A four member team of experts from the Nuclear Regulation Authority wrapped up a survey at the Tsuruga nuclear power plant in Fukui Prefecture on Sunday, investigating the status of active faults under the nuclear complex. The investigative team was lead by NRA Commissioner Kunihiko Shimazaki, a seismologist and four other nuclear experts recommended by the academic community.
The Tsuruga plant is located in the same prefecture as the Ohi nuclear power plant operated by Kansai Electric (KEPCO). In November, the NRA sent a team of experts to inspect the Ohi plant for possible active earthquake faults underneath the site, but has been unable as of yet to agree upon a conclusion as to whether the faults detected were active. The experts did agree that there is a strong possibility that the crush zone under the Ohi plant is located in different places than previously claimed by the operating utility KEPCO.
As no final decision was able to be made regarding the active fault status, the NRA asked KEPCO to conduct further investigation at the Ohi nuclear power plant, and delayed final judgment on whether the crush zone is an active fault until after next spring, but will allow operations to continue at the Oi nuclear plant for the time being.
After determining that the one day investigation of the Ohi plant in November did not allow enough time for inspectors, the NRA extended the inspection at the Tsuruga plant to two days.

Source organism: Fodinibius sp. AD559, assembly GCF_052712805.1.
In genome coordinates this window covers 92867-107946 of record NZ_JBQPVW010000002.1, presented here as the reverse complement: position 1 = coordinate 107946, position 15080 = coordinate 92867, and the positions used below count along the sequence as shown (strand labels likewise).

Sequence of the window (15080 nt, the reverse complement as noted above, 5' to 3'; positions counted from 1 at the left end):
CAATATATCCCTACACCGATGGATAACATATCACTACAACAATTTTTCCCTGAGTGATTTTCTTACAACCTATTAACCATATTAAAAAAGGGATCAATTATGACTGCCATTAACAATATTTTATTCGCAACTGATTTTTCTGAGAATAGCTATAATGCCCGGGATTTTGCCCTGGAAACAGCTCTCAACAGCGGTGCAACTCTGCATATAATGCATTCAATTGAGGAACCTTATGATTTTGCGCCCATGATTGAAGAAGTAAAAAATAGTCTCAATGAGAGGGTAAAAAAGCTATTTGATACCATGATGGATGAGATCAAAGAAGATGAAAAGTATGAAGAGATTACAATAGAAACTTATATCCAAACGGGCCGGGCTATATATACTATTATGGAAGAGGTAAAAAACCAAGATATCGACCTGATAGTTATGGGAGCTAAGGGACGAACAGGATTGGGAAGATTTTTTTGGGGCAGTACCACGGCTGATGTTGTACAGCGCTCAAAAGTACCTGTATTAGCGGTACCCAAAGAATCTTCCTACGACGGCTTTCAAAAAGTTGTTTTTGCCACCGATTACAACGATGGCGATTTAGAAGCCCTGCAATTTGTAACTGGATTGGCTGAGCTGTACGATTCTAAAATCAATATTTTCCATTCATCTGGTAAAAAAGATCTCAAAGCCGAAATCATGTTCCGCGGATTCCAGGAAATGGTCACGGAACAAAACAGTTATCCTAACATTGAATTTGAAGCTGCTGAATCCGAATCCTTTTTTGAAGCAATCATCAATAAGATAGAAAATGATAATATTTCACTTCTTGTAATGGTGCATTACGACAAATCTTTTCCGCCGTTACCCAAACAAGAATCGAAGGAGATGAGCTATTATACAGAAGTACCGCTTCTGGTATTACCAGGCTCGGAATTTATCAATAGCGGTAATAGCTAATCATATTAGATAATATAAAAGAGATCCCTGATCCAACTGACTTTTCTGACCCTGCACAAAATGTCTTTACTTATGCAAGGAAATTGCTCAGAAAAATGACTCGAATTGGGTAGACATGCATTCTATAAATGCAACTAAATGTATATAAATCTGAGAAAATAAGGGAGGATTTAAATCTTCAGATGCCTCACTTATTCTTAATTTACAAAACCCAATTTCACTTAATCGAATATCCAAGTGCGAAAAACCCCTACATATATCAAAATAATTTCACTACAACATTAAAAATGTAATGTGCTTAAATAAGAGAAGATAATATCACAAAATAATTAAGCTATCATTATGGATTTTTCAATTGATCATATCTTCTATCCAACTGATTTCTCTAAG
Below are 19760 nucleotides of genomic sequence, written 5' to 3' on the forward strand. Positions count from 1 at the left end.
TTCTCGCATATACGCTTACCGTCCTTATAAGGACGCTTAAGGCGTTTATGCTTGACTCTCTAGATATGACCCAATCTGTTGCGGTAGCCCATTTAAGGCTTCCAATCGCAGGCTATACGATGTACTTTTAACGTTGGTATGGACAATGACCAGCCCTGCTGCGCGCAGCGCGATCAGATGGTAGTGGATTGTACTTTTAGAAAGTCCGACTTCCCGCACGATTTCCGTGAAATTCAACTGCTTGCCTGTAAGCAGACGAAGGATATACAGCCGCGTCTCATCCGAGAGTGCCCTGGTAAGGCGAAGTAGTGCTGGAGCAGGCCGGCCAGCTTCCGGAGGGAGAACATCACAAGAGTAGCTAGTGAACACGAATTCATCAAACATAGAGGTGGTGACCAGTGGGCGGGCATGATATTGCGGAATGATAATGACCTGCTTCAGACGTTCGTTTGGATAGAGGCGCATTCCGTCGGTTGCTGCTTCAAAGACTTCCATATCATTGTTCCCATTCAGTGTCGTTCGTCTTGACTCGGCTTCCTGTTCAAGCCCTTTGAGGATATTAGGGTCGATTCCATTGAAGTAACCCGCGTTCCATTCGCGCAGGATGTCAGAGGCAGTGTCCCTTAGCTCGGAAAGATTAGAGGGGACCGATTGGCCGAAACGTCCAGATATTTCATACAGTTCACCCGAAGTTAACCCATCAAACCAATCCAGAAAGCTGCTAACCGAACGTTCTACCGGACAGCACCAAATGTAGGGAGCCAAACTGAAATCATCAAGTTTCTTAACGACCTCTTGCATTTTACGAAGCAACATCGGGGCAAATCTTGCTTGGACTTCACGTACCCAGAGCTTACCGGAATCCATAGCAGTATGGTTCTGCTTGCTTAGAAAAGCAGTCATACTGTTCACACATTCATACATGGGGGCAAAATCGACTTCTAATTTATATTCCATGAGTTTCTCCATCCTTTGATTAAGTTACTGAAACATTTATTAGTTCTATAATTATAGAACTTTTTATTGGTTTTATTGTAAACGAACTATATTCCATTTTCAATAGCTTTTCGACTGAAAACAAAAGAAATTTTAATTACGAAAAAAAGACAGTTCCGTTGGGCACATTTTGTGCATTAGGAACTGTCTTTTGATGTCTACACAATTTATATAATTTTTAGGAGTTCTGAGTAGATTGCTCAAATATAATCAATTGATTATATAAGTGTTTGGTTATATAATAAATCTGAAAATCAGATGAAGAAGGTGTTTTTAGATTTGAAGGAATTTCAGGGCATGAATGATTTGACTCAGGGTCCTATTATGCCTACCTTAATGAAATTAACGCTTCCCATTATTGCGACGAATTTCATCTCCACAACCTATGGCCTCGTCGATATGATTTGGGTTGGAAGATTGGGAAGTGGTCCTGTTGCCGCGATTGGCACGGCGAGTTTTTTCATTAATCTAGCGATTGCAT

The Tsuruga plant’s No. 1 unit started operations in 1970, making it the oldest of Japan’s 50 commercial reactors, but it was not until 2008 that Japan Atomic Power confirmed that the Urazoko fault, part of which runs beneath the facility, was active. Previously, The Japan Atomic Power Company had insisted in past research that the crush zones have not moved in the past 130,000 years.
A crush zone is an underground fault which is formed by rocks that become weakened after being pressed between strata and turn into clay or pebbles which form a beltlike formation. The presence of a crush zone has been confirmed directly beneath the Nos. 1 and 2 reactor buildings at the Tsuruga plant.
Government regulations for building nuclear plants do not allow construction of reactors or other important facilities above active faults, if the experts determine that the fissure would move with the fault, the plant cannot be put back online and may have to be scrapped.
The team dug the ground near the fault and a nearby fissure called D-1 that runs directly below the Number 2 reactor. The fault is believed to have moved 4,000 years ago. By definition a fault is “active”, when it is believed to have caused a quake about 120,000 to 130,000 years ago or later.
Team member Kunihiko Shimazaki said they confirmed that the ground right above the D-1 fissure has changed shape. But he said the team found no evidence that the fault and the fissure would move together. Shimazaki indicated that the nuclear regulator may ask the Tsuruga plant operator to conduct additional inspections or his team may visit the plant again.
The information collected during the investigation will be analyzed at a meeting Dec. 10 in Tokyo.
“The existence of the active (Urazoko) fault raises serious concerns. And I can’t imagine what kind of measures could be taken (by the company) for the safe operation of the two reactors” if it is found to be connected to faults running directly underneath them, NRA Chairman Shunichi Tanaka said.
When asked how long Japan Atomic Power could be prohibited from resuming operations at the plant in such an event, Tanaka said it might have to wait “until the active fault is gone” — suggesting the reactors would probably have to be scrapped.
Source: The Japan Times
Source: The Daily Yomiuri